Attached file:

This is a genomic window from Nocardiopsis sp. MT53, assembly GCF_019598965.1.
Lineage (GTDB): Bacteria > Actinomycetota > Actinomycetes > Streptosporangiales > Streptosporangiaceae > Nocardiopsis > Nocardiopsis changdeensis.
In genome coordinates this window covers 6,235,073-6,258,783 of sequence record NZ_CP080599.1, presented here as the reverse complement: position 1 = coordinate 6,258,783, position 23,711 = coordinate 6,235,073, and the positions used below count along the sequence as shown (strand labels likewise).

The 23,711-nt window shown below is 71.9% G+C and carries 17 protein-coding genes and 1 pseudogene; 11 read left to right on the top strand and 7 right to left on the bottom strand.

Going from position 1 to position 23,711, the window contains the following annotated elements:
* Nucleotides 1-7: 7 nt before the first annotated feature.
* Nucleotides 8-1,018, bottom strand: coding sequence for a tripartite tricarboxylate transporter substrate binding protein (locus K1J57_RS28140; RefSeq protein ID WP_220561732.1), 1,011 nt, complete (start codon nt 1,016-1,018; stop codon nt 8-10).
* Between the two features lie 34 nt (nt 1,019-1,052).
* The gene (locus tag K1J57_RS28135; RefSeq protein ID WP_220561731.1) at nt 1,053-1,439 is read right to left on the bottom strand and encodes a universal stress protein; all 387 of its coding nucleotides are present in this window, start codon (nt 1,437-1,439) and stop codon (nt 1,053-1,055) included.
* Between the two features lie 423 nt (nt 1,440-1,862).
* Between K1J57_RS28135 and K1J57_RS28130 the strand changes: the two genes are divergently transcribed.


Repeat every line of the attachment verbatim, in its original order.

This is a genomic window from Nocardiopsis sp. MT53, assembly GCF_019598965.1.
Lineage (GTDB): Bacteria > Actinomycetota > Actinomycetes > Streptosporangiales > Streptosporangiaceae > Nocardiopsis > Nocardiopsis changdeensis.
In genome coordinates this window covers 6,235,073-6,258,783 of sequence record NZ_CP080599.1, presented here as the reverse complement: position 1 = coordinate 6,258,783, position 23,711 = coordinate 6,235,073, and the positions used below count along the sequence as shown (strand labels likewise).

The 23,711-nt window shown below is 71.9% G+C and carries 17 protein-coding genes and 1 pseudogene; 11 read left to right on the top strand and 7 right to left on the bottom strand.

Going from position 1 to position 23,711, the window contains the following annotated elements:
* Nucleotides 1-7: 7 nt before the first annotated feature.
* Nucleotides 8-1,018, bottom strand: coding sequence for a tripartite tricarboxylate transporter substrate binding protein (locus K1J57_RS28140; RefSeq protein ID WP_220561732.1), 1,011 nt, complete (start codon nt 1,016-1,018; stop codon nt 8-10).
* Between the two features lie 34 nt (nt 1,019-1,052).
* The gene (locus tag K1J57_RS28135; RefSeq protein ID WP_220561731.1) at nt 1,053-1,439 is read right to left on the bottom strand and encodes a universal stress protein; all 387 of its coding nucleotides are present in this window, start codon (nt 1,437-1,439) and stop codon (nt 1,053-1,055) included.
* Between the two features lie 423 nt (nt 1,440-1,862).
* Between K1J57_RS28135 and K1J57_RS28130 the strand changes: the two genes are divergently transcribed.